Designing a house is a complicated task. Anyone who has ever built a home knows that there are literally thousands of design decisions to be made, ranging from the smallest detail (what color of grout do I want in my shower?) to the largest of issues (how big should my house be?). In between there are a wide array of technical decisions, stylistic questions, and functional issues to resolve. The addition of a sustainable design agenda to “green” the house complicates the whole process even more.
Every choice you make about a house is a design decision and every house is the sum of all of these many choices. A truly sustainable home is one in which all design decisions, from large to small, are made with an eye to reducing the house’s environmental footprint without jeopardizing its livability. To better understand what this means in practical terms, the Slow Home philosophy organizes the various aspects of residential design into a four level design pyramid. The goal is to help you make more balanced and effective sustainable design choices when either building a new home, remodeling an existing residence, or perhaps just buying a resale house.
The top of the pyramid: Aesthetic choices
At the top of the pyramid are choices about finishes, materials, colors, fabrics and furniture. These interior design decisions are significant because they define the quality of the surfaces that we see and touch on a daily basis. Green design in this context is about making choices that focus on such things as rapidly renewable finishes, recycled content materials, low volatility paints, and natural, low toxicity fabrics. On their own, however, decisions at this level are not sufficient to make a house sustainable.
The second level: Exterior design
The second level of the pyramid deals with exterior design issues such as building style, roof shape and window placement. These decisions are important because they define not only how the building looks from the street but also how effectively the construction performs. From a green design point of view, this level of design primarily involves ensuring that the massing of the building is compact, construction materials are efficiently used, and the building envelope is designed for optimal thermal efficiency. This means paying attention to the design of the roof and wall insulation systems as well as properly detailing the windows and doors to minimize air and heat transfer. Like interior design, however, this kind of decision making does not, by itself, constitute green design.
The third level: Systemic choices
The third level of the pyramid is about technical design decisions regarding the electrical, mechanical and plumbing systems. Green design in this context is about making choices that reduce water and energy usage and employ renewable technologies and clean energy sources. These design decisions use technological fixes to optimize energy usage and reduce the amount of greenhouses gases that will be generated by the operation of the house over its lifetime. Technical design plays a very critical role in making a house sustainable, but as with the other levels, it is not sufficient on its own.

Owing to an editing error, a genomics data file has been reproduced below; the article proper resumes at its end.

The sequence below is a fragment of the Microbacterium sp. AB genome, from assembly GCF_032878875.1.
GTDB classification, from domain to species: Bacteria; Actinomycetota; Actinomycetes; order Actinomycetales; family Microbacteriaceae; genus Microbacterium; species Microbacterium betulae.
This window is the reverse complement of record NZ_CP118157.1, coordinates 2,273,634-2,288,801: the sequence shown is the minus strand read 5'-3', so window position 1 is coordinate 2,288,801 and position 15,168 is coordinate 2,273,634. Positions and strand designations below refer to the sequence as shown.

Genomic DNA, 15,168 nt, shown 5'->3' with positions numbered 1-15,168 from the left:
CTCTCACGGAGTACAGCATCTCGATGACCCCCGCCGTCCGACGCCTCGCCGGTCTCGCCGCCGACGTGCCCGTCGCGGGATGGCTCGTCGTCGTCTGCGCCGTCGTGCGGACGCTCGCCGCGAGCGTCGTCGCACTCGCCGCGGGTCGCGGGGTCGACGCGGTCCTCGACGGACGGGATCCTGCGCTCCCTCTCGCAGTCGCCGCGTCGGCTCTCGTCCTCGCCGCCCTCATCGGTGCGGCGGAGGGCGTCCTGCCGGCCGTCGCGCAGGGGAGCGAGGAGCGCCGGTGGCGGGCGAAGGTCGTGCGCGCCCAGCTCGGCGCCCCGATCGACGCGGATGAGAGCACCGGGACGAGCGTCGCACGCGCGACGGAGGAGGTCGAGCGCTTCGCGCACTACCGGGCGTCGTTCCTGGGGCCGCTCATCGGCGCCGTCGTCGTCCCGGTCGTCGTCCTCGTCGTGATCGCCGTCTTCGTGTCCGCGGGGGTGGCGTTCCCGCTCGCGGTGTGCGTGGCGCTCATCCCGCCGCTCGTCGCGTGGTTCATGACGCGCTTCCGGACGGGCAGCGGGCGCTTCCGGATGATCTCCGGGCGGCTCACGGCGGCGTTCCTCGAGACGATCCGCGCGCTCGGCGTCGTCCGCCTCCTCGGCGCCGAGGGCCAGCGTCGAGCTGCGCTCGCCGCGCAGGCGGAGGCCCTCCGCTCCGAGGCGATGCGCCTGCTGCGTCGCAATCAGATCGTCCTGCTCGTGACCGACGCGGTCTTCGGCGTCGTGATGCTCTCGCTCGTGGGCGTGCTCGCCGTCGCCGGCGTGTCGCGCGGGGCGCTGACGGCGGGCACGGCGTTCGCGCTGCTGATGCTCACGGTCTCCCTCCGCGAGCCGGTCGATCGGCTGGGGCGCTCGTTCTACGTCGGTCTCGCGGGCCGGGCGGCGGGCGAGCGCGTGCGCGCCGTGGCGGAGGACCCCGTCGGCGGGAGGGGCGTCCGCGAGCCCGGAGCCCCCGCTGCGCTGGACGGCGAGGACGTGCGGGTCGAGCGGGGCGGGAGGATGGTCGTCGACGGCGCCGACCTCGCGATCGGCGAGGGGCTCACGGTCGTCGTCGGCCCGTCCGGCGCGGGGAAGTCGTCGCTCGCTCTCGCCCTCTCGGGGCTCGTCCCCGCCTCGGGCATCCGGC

The foundation of the pyramid: Location, size, orientation and stewardship
At the bottom of the pyramid is the most fundamental level of design decisions. These involve a consideration of the basic elements of inhabitation that are not normally considered in discussions about green design. In actuality, however, they are the foundation on which all other sustainable design choices should rest. This level of design focuses on issues of location, size, orientation and stewardship. From a green design point of view, it’s about ensuring that the broad decisions you make about where and how you live are properly aligned so as to reduce your overall environmental footprint.
Why the design pyramid matters
Good sustainable residential design involves a coordinated approach that simultaneously engages all levels of the design pyramid. If green design thinking is limited to only one or two of the levels, the result will not be a truly sustainable home.
For example, at present, too many people limit their green choices to interior design issues. It’s all about bamboo floors, low-VOC paint, and recycled countertops. While these are certainly significant choices, in the absence of a more comprehensive approach to sustainability, their impact will be severely limited. It’s like worrying about the toxicity of the dyes in the cushions on the deck chairs of the Titanic. Important, but it won’t prevent the boat from sinking.
In much the same way, an engineering approach that concentrates too heavily on the technical level of design is also an overly limited way of thinking about sustainability. It’s all too easy to get caught up in the technological paraphernalia of sustainability and end up missing the forest for the trees. Heat recovery ventilators, low flow toilets, geothermal heat pumps, and solar arrays are important but their effectiveness is greatly diminished when they are not part of a more comprehensive sustainability strategy that extends to all four aspects of the design pyramid.
Practical sustainability is about making every design decision a green issue. Substantially lowering our environmental impact will not be achieved by just purchasing a few green products or attending to a narrow set of issues. In the end, these kinds of choices only serve to make us, and the homebuilding industry, feel better.